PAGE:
At work with: Thomas Alberty, New York

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New York
is a rare example of a magazine that has successfully spanned several decades to remain as vital, if not more vital, then ever. From its early days with Milton Glaser as design director, it has boasted a who’s who of US editorial design at its helm. We look ahead at the new week with current design director Thomas Alberty just after his team’s Magazine of the Year win at this years SPD Awards.

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Where are you today?
In my office at New York magazine, on the edge of SoHo, in New York City, island of Manhattan.

What can you see from the window?
There’s an empty lot across the street from our office. It will be a building or something but for now it’s like a temporary park. Last summer there were food trucks there, so i hope they come back again. The empty space allows for a clear view of all the traffic on Canal Street. Our building is next to the Holland Tunnel (which connects New York to New Jersey), so there’s always a comforting din of traffic.

Are you a morning or evening person?
I’m more of an evening person. I’ll work late on covers once things quiet down. I wish I was a morning person, it’s probably more efficient. I’m barely functional without an iced coffee (black, no sugar).

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What’s your favourite magazine this morning?
So many magazines to choose from. Today I saw the latest issue of Bloomberg Pursuits, it’s fantastic. With summer coming, I’m digging surf magazines right now. Saturdays is a beautiful, book-sized annual made by the guys behind the Saturdays surf shop. And what designer can’t love IL?

And what’s your favourite other city?
Austin, Texas. Austin, Texas. It’s got a fun design community, and you can score some great vintage swag. Plus there’s great music, bars, barbecue, and breakfast tacos.

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New York
magazine is an institution, a key visual reference point for a
great city. How has it retained this role over the years?
It’s not really a secret: Adam Moss, the editor in chief.  More than any editor I’ve worked with, he understands the idea of graphic design as the editorial visual language that packages and organizes the product. The fact that the visuals are as appreciated as the words inspires me and my team and photo director Jody Quon and her team to push ourselves to do good work.

Plus, I think our readers, who are mostly New Yorkers, have a certain affection for the magazine; it’s a magazine they read and use. The magazine has always been a little scrappy, with a palpable love for the city and urban living (see vintage covers, above). It started as the weekly supplement to the New York Herald Tribune. When the newspaper folded in the 60s, editor Clay Felker and design director Milton Glazer bought the rights and made it a weekly newsstand magazine to compete with the New Yorker. If you look at covers from the 70s, they’re just fantastic: they’ve got attitude. And we still have that spirit. We we have serious journalism, we have serious service coverage, but we’ve got a little edge, too. I think readers appreciate our range.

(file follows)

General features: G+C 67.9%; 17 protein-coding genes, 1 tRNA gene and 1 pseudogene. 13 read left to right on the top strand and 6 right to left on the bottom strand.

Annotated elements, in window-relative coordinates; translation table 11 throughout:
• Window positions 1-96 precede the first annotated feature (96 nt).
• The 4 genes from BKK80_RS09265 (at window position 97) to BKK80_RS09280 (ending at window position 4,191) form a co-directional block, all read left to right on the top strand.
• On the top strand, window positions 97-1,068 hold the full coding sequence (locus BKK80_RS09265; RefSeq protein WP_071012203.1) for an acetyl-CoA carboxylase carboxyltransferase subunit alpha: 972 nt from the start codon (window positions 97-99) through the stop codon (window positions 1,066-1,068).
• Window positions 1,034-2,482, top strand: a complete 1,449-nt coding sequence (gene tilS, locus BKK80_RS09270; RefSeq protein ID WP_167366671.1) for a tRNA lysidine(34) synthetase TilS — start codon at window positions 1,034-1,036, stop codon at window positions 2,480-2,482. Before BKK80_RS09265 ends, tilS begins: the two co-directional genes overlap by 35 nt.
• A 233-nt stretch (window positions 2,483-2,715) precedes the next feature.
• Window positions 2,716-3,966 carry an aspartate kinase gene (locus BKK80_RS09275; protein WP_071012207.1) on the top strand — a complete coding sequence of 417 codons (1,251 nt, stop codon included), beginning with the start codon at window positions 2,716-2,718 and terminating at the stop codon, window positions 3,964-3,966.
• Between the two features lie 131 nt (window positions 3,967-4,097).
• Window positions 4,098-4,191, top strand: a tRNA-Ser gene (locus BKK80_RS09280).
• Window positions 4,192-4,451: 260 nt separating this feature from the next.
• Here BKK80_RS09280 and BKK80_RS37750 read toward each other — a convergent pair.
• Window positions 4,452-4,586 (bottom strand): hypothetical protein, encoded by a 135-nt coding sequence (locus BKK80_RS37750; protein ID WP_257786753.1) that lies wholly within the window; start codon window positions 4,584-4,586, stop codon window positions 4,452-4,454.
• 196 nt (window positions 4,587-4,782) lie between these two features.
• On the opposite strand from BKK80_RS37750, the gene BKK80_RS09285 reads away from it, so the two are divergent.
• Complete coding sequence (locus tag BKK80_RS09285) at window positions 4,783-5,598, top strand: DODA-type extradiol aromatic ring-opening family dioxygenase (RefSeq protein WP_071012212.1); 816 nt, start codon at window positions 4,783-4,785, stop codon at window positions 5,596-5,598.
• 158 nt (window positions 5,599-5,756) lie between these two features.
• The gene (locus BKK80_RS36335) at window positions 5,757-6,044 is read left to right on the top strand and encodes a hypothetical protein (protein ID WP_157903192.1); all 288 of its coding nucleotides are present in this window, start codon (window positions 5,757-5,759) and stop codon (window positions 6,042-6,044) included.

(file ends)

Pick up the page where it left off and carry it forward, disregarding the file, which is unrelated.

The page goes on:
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The magazine recently changed from being published weekly to fortnightly.
How has this affected the design of the magazine?
The editorial process was affected more than the design process – we’ve been a weekly for so long the editors had to rethink the magazine’s coverage. We wanted to add more per issue but at the same time we didn’t want to change what wasn’t broken (the Approval Matrix wasn’t going anywhere).

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We now have four feature articles, up from three., and we’re making a conscious effort to make the feature well feel more unified. We added a six-page fashion section called The Cut, based on our fashion website of the same name. We rejigged the Intelligencer section, which had been very newsy, to have our columnists and to feature photo projects such as a Life in Pictures. In the Strategist section, we redesigned the Best Bets page to be jam-packed with bits of information (it’s my favorite page in the magazine).

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Lastly the cover: we tweaked the cover format – we made the dates of the issue more prominent, during our prototyping and discussing we thought we should just own the idea of being bi-weekly.

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Even a fortnightly is a fast, repetitive pace. Where do you go/look to keep inspired?
The city itself keeps the energy going. Just walk around and look: art galleries to museums to the architecture of neighborhoods to graffiti murals to a really nice hand painted deli sign. The visual food is everywhere. In terms of magazine design, we’re very aware of our history. The magazine was born in the late sixties and took off in the seventies, so that era is a source of inspiration. There’s a lot of Herb Lubalin, Pushpin, and Willy Fleckhaus on our mood boards. So much wit and punch.

What one place should a visitor visit to experience the real New York City?
Ride the subway.

What are you most looking forward to this week?
Later this afternoon we’re going on a quick art field trip to AIGA to see the Century of Type exhibit. One advantage of the biweekly schedule is we can afford a long lunch break once in a while.

What are you least looking forward to this week?
Memorial Day weekend. Three days away from the magazine is too long!

What will you be doing after this chat?
Meeting with Jody Quon and Adam to look at the cover shoot for the next issue.

nymag.com

Portrait by Jola Bielat

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